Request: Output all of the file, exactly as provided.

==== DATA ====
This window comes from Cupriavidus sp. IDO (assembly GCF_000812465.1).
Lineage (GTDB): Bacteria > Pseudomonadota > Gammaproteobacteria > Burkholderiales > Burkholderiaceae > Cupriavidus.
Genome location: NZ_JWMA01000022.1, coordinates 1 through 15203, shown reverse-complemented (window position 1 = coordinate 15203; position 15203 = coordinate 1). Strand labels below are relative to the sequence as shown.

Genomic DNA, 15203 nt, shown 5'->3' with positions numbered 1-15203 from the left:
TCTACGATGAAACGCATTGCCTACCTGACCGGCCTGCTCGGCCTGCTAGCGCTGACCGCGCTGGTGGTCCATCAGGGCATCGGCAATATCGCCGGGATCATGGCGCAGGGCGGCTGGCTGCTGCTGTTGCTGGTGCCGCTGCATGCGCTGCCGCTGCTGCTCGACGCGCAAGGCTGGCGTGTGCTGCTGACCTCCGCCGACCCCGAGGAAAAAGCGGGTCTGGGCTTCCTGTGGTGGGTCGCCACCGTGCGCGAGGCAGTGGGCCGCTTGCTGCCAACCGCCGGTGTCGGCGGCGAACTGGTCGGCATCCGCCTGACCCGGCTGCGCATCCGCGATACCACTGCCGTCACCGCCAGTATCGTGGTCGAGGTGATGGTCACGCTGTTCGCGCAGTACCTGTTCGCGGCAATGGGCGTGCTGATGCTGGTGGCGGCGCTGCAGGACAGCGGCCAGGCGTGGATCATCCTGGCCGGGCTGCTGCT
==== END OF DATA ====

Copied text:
This window comes from Cupriavidus sp. IDO (assembly GCF_000812465.1).
Lineage (GTDB): Bacteria > Pseudomonadota > Gammaproteobacteria > Burkholderiales > Burkholderiaceae > Cupriavidus.
Genome location: NZ_JWMA01000022.1, coordinates 1 through 15203, shown reverse-complemented (window position 1 = coordinate 15203; position 15203 = coordinate 1). Strand labels below are relative to the sequence as shown.

Genomic DNA, 15203 nt, shown 5'->3' with positions numbered 1-15203 from the left:
TCTACGATGAAACGCATTGCCTACCTGACCGGCCTGCTCGGCCTGCTAGCGCTGACCGCGCTGGTGGTCCATCAGGGCATCGGCAATATCGCCGGGATCATGGCGCAGGGCGGCTGGCTGCTGCTGTTGCTGGTGCCGCTGCATGCGCTGCCGCTGCTGCTCGACGCGCAAGGCTGGCGTGTGCTGCTGACCTCCGCCGACCCCGAGGAAAAAGCGGGTCTGGGCTTCCTGTGGTGGGTCGCCACCGTGCGCGAGGCAGTGGGCCGCTTGCTGCCAACCGCCGGTGTCGGCGGCGAACTGGTCGGCATCCGCCTGACCCGGCTGCGCATCCGCGATACCACTGCCGTCACCGCCAGTATCGTGGTCGAGGTGATGGTCACGCTGTTCGCGCAGTACCTGTTCGCGGCAATGGGCGTGCTGATGCTGGTGGCGGCGCTGCAGGACAGCGGCCAGGCGTGGATCATCCTGGCCGGGCTGCTGCT